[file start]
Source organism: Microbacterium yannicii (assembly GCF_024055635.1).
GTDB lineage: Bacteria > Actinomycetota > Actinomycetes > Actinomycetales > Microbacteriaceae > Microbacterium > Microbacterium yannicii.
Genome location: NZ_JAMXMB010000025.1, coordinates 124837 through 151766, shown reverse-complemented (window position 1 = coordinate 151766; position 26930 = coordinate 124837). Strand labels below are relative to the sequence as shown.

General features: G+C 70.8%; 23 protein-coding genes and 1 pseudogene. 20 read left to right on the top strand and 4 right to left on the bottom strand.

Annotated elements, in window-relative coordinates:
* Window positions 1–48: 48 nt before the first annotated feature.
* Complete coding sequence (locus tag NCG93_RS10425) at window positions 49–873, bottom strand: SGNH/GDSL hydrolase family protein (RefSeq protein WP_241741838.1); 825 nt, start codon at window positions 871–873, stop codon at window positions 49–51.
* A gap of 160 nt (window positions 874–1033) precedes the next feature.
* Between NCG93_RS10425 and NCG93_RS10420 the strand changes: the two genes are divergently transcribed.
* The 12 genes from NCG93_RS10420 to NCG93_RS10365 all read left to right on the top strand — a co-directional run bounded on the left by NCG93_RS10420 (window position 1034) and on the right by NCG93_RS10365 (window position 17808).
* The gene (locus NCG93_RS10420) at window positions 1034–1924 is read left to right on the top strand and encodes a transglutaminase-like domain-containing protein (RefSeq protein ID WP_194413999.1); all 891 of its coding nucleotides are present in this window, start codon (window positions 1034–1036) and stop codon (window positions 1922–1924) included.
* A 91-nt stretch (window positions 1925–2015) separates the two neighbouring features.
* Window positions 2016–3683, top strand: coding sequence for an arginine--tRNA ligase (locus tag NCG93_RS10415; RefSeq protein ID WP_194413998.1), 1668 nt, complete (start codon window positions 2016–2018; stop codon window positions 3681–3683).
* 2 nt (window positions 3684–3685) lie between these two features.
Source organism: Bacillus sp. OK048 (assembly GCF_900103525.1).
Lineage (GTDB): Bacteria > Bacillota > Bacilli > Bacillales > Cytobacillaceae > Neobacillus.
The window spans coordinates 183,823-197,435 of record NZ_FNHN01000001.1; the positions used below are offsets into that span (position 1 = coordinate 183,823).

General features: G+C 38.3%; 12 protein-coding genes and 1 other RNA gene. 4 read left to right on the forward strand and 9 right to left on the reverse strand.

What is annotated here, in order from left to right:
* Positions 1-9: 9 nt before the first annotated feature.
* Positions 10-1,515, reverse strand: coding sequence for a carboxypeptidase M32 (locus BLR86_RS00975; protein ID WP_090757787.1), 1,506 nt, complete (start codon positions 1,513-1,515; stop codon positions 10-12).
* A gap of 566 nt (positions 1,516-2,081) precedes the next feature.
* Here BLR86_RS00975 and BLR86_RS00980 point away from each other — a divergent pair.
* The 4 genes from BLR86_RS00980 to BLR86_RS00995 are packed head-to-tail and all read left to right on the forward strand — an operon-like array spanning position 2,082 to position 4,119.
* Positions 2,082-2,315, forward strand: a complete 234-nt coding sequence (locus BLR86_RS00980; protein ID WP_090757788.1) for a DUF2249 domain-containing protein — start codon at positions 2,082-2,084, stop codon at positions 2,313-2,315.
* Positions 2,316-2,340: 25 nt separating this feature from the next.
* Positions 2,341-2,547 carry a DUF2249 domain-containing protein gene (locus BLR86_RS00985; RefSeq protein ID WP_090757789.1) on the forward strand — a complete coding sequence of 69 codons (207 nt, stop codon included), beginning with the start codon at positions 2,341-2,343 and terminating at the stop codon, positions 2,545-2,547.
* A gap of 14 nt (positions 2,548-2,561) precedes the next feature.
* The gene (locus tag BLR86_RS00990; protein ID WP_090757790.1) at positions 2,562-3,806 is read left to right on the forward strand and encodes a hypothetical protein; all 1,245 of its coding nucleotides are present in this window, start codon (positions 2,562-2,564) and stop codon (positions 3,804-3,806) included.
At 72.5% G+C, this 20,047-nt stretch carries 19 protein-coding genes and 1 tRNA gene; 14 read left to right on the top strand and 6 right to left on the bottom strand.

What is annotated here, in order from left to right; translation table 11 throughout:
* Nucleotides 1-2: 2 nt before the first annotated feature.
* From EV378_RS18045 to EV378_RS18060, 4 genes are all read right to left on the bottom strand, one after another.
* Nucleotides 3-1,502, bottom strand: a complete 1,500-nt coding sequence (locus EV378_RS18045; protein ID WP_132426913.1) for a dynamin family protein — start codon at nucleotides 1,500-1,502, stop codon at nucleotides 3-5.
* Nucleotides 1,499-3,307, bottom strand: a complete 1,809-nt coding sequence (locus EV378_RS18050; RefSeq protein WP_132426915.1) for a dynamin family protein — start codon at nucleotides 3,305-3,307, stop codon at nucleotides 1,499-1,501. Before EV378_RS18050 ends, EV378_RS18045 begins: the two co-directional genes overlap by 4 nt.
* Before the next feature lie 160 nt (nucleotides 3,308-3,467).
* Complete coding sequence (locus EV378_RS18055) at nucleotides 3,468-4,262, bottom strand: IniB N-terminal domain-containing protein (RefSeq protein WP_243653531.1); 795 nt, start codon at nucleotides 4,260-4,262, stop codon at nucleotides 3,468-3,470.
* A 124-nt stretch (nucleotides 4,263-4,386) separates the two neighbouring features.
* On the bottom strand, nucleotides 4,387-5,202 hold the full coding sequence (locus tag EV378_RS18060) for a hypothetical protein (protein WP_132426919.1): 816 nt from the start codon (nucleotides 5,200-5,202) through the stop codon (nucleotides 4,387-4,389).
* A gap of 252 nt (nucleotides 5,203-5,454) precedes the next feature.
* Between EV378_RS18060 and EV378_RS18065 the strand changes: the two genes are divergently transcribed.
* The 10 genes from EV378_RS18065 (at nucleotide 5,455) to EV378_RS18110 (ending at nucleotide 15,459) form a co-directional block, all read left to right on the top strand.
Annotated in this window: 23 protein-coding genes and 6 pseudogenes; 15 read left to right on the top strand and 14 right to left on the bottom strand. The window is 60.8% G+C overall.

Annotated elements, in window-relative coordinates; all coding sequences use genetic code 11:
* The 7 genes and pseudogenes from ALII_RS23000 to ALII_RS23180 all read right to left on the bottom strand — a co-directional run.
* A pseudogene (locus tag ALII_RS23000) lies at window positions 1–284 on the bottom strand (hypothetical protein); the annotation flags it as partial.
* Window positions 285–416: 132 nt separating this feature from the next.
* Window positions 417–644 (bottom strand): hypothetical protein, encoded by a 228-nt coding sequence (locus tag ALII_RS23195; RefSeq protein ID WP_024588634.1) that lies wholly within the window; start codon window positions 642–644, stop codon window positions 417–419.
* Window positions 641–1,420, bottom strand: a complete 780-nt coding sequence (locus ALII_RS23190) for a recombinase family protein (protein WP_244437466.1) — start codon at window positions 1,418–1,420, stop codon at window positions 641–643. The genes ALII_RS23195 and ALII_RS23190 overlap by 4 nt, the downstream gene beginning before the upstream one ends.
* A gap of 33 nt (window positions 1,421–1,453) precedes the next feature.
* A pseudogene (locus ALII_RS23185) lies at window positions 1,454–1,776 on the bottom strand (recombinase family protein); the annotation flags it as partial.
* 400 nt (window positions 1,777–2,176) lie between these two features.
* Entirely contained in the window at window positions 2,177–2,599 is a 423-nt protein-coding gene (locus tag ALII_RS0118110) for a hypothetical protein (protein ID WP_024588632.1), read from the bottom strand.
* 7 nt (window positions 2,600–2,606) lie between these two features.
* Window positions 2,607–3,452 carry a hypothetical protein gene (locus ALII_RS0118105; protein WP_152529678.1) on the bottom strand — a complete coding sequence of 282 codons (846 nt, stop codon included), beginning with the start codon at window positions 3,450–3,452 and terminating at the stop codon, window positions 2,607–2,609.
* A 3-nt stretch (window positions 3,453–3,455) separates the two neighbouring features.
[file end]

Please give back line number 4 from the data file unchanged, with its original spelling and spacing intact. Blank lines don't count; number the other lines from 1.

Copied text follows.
General features: G+C 70.8%; 23 protein-coding genes and 1 pseudogene. 20 read left to right on the top strand and 4 right to left on the bottom strand.